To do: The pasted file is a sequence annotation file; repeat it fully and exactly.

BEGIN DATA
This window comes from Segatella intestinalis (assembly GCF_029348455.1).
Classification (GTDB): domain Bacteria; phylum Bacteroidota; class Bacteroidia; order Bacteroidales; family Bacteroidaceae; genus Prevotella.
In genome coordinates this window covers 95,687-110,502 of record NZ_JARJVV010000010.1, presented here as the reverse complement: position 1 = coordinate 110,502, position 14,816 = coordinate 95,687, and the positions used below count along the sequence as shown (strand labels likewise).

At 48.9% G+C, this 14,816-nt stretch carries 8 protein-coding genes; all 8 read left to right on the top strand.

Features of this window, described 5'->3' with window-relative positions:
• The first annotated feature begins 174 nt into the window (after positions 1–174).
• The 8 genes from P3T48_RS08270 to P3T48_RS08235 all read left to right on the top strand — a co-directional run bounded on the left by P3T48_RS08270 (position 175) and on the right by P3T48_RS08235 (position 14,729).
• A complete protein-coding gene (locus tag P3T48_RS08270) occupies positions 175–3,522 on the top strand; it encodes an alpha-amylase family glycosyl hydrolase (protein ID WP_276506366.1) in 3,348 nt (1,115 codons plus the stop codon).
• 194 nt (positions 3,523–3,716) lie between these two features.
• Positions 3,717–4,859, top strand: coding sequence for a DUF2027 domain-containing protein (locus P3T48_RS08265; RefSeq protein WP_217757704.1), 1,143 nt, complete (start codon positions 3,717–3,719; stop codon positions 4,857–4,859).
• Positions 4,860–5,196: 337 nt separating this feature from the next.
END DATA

This window comes from Segatella intestinalis (assembly GCF_029348455.1).
Classification (GTDB): domain Bacteria; phylum Bacteroidota; class Bacteroidia; order Bacteroidales; family Bacteroidaceae; genus Prevotella.
In genome coordinates this window covers 95,687-110,502 of record NZ_JARJVV010000010.1, presented here as the reverse complement: position 1 = coordinate 110,502, position 14,816 = coordinate 95,687, and the positions used below count along the sequence as shown (strand labels likewise).

At 48.9% G+C, this 14,816-nt stretch carries 8 protein-coding genes; all 8 read left to right on the top strand.

Features of this window, described 5'->3' with window-relative positions:
• The first annotated feature begins 174 nt into the window (after positions 1–174).
• The 8 genes from P3T48_RS08270 to P3T48_RS08235 all read left to right on the top strand — a co-directional run bounded on the left by P3T48_RS08270 (position 175) and on the right by P3T48_RS08235 (position 14,729).
• A complete protein-coding gene (locus tag P3T48_RS08270) occupies positions 175–3,522 on the top strand; it encodes an alpha-amylase family glycosyl hydrolase (protein ID WP_276506366.1) in 3,348 nt (1,115 codons plus the stop codon).
• 194 nt (positions 3,523–3,716) lie between these two features.
• Positions 3,717–4,859, top strand: coding sequence for a DUF2027 domain-containing protein (locus P3T48_RS08265; RefSeq protein WP_217757704.1), 1,143 nt, complete (start codon positions 3,717–3,719; stop codon positions 4,857–4,859).
• Positions 4,860–5,196: 337 nt separating this feature from the next.